Rabbi Gilad Kariv, President and CEO of the Israel Movement for Reform and Progressive Judaism (IMPJ) stated in response to the recommendations of the Nissim Committee on the Conversion issue:
“In the recommendations on the issue of conversion there are both worrisome and encouraging aspects, and on the surface a discussion would be appropriate. However it is clear that the Haredi political parties and the Rabbinic establishment are already planning to bury the recommendations permanently. This is more proof that they are not interested in reaching a national agreement or compromise. This is exactly why these parties cannot be given sole responsibility for entrance through the “gates of the Jewish people” which belong to all the Jewish people in Israel and the Diaspora, and not to an extreme minority. After the inappropriate and destructive conduct of the Government of Israel following the Western Wall compromise agreement, we are not willing to again enter into new understandings with the government only to later discover that the Prime Minister’s “natural partners” will have thwarted them rudely while carrying on a campaign of insult, slander, and incitement against millions of Reform and Conservative Jews.”
The statement follows the presentation on Sunday 3 June of former Israeli Justice Minister Moshe Nissim’s recommendations on the subject of conversion to the Prime Minister after a process that lasted 8 months during which the IMPJ met twice with Mr. Nissim for lengthy working meetings.
The recommendations of the former minister were presented after the Government requested from the Supreme Court a delay in submitting their decision on the petitions by the Israel Reform and Conservative movements to recognise Progressive conversions conducted in Israel for the Law of Return.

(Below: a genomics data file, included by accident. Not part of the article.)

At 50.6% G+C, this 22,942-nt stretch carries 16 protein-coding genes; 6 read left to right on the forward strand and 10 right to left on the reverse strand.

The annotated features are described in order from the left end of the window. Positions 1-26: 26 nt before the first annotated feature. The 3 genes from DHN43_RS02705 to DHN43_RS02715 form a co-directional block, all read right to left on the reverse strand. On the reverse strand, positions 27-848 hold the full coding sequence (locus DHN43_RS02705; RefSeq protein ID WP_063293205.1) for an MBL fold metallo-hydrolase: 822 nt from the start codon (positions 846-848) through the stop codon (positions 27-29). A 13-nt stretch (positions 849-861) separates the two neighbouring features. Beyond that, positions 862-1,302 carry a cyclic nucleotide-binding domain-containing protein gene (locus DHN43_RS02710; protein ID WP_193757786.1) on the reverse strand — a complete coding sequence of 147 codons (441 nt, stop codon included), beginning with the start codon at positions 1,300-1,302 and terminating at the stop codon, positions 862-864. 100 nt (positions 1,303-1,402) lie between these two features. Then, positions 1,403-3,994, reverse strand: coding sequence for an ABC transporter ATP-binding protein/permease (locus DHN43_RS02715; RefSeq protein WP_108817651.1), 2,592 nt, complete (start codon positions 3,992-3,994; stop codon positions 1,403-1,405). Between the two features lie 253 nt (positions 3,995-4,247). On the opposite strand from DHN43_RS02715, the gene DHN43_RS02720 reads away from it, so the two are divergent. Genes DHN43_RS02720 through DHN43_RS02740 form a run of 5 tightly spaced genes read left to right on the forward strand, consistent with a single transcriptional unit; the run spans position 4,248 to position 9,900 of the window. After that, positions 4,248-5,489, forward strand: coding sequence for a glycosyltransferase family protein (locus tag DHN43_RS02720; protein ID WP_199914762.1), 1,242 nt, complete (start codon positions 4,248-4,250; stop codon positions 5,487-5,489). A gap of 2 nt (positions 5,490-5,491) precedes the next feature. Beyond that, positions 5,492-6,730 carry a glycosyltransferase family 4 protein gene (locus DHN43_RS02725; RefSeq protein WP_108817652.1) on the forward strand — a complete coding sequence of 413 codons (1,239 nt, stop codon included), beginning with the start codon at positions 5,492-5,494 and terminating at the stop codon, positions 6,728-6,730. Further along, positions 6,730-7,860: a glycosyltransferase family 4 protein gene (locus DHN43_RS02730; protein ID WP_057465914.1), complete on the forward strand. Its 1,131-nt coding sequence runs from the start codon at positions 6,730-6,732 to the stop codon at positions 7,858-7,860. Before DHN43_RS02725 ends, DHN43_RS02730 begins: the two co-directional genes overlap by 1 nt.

In principal the proposal has three main parts:
1. That by law in Israel there would be only one authority for conversion and that this would be Orthodox. Private conversion (both Orthodox and non- Orthodox would not be recognised)
2. Israeli law would recognise that (as already decided by the Supreme Court) that conversions by all Jewish communities in the Diaspora (including Reform and Conservative) would be legal and recognized for purposes of the law of return and those converts would be allowed to make Aliyah to Israel and be officially registered as Jews in the Population Registry.
3. Supervision of all issues involving conversion including nominating conversion “dayanim”( judges) would be done by a new government authority (not the chief rabbinate). In this new authority there would be representatives of the government, the chief rabbinate, and the Jewish Agency for Israel (with specific representation by JAFI of the Reform and Conservative streams). The chief rabbinate would not have veto power whatsoever.